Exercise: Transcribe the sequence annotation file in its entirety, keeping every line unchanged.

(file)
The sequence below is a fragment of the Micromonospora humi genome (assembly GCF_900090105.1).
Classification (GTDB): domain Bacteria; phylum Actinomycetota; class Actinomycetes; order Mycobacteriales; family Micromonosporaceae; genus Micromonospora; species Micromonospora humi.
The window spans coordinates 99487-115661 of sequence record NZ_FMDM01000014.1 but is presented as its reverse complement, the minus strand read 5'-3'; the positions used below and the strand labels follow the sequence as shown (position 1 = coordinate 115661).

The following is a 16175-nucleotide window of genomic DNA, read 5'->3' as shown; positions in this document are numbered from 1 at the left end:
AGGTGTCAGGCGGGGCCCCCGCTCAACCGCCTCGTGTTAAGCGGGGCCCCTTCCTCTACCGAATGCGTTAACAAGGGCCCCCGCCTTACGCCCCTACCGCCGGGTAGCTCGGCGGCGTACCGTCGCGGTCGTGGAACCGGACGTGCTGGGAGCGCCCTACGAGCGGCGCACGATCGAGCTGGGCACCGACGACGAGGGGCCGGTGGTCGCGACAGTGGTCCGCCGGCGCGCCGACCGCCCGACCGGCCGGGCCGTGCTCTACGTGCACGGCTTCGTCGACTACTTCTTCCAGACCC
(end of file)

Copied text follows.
The sequence below is a fragment of the Micromonospora humi genome (assembly GCF_900090105.1).
Classification (GTDB): domain Bacteria; phylum Actinomycetota; class Actinomycetes; order Mycobacteriales; family Micromonosporaceae; genus Micromonospora; species Micromonospora humi.
The window spans coordinates 99487-115661 of sequence record NZ_FMDM01000014.1 but is presented as its reverse complement, the minus strand read 5'-3'; the positions used below and the strand labels follow the sequence as shown (position 1 = coordinate 115661).

The following is a 16175-nucleotide window of genomic DNA, read 5'->3' as shown; positions in this document are numbered from 1 at the left end:
AGGTGTCAGGCGGGGCCCCCGCTCAACCGCCTCGTGTTAAGCGGGGCCCCTTCCTCTACCGAATGCGTTAACAAGGGCCCCCGCCTTACGCCCCTACCGCCGGGTAGCTCGGCGGCGTACCGTCGCGGTCGTGGAACCGGACGTGCTGGGAGCGCCCTACGAGCGGCGCACGATCGAGCTGGGCACCGACGACGAGGGGCCGGTGGTCGCGACAGTGGTCCGCCGGCGCGCCGACCGCCCGACCGGCCGGGCCGTGCTCTACGTGCACGGCTTCGTCGACTACTTCTTCCAGACCC